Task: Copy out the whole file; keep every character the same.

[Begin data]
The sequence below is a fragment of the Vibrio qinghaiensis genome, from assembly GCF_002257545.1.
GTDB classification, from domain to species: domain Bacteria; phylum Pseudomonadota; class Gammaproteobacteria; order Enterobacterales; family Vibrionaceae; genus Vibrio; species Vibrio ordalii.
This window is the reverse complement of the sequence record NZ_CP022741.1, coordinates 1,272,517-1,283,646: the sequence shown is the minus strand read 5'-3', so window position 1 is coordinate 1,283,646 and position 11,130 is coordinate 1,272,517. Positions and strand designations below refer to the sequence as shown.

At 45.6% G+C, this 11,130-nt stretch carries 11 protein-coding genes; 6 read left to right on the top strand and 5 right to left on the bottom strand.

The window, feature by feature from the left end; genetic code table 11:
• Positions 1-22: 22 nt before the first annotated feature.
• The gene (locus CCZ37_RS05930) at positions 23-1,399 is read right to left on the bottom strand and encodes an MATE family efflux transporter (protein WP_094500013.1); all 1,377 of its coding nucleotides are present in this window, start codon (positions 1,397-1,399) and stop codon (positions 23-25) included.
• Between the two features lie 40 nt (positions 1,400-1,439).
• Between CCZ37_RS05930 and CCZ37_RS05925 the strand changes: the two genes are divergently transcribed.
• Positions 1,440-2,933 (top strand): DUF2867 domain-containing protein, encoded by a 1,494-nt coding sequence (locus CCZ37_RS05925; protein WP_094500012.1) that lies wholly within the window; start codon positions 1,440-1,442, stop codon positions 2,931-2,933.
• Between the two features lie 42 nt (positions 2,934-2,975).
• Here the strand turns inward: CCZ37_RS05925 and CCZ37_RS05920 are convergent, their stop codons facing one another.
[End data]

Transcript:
The sequence below is a fragment of the Vibrio qinghaiensis genome, from assembly GCF_002257545.1.
GTDB classification, from domain to species: domain Bacteria; phylum Pseudomonadota; class Gammaproteobacteria; order Enterobacterales; family Vibrionaceae; genus Vibrio; species Vibrio ordalii.
This window is the reverse complement of the sequence record NZ_CP022741.1, coordinates 1,272,517-1,283,646: the sequence shown is the minus strand read 5'-3', so window position 1 is coordinate 1,283,646 and position 11,130 is coordinate 1,272,517. Positions and strand designations below refer to the sequence as shown.

At 45.6% G+C, this 11,130-nt stretch carries 11 protein-coding genes; 6 read left to right on the top strand and 5 right to left on the bottom strand.

The window, feature by feature from the left end; genetic code table 11:
• Positions 1-22: 22 nt before the first annotated feature.
• The gene (locus CCZ37_RS05930) at positions 23-1,399 is read right to left on the bottom strand and encodes an MATE family efflux transporter (protein WP_094500013.1); all 1,377 of its coding nucleotides are present in this window, start codon (positions 1,397-1,399) and stop codon (positions 23-25) included.
• Between the two features lie 40 nt (positions 1,400-1,439).
• Between CCZ37_RS05930 and CCZ37_RS05925 the strand changes: the two genes are divergently transcribed.
• Positions 1,440-2,933 (top strand): DUF2867 domain-containing protein, encoded by a 1,494-nt coding sequence (locus CCZ37_RS05925; protein WP_094500012.1) that lies wholly within the window; start codon positions 1,440-1,442, stop codon positions 2,931-2,933.
• Between the two features lie 42 nt (positions 2,934-2,975).
• Here the strand turns inward: CCZ37_RS05925 and CCZ37_RS05920 are convergent, their stop codons facing one another.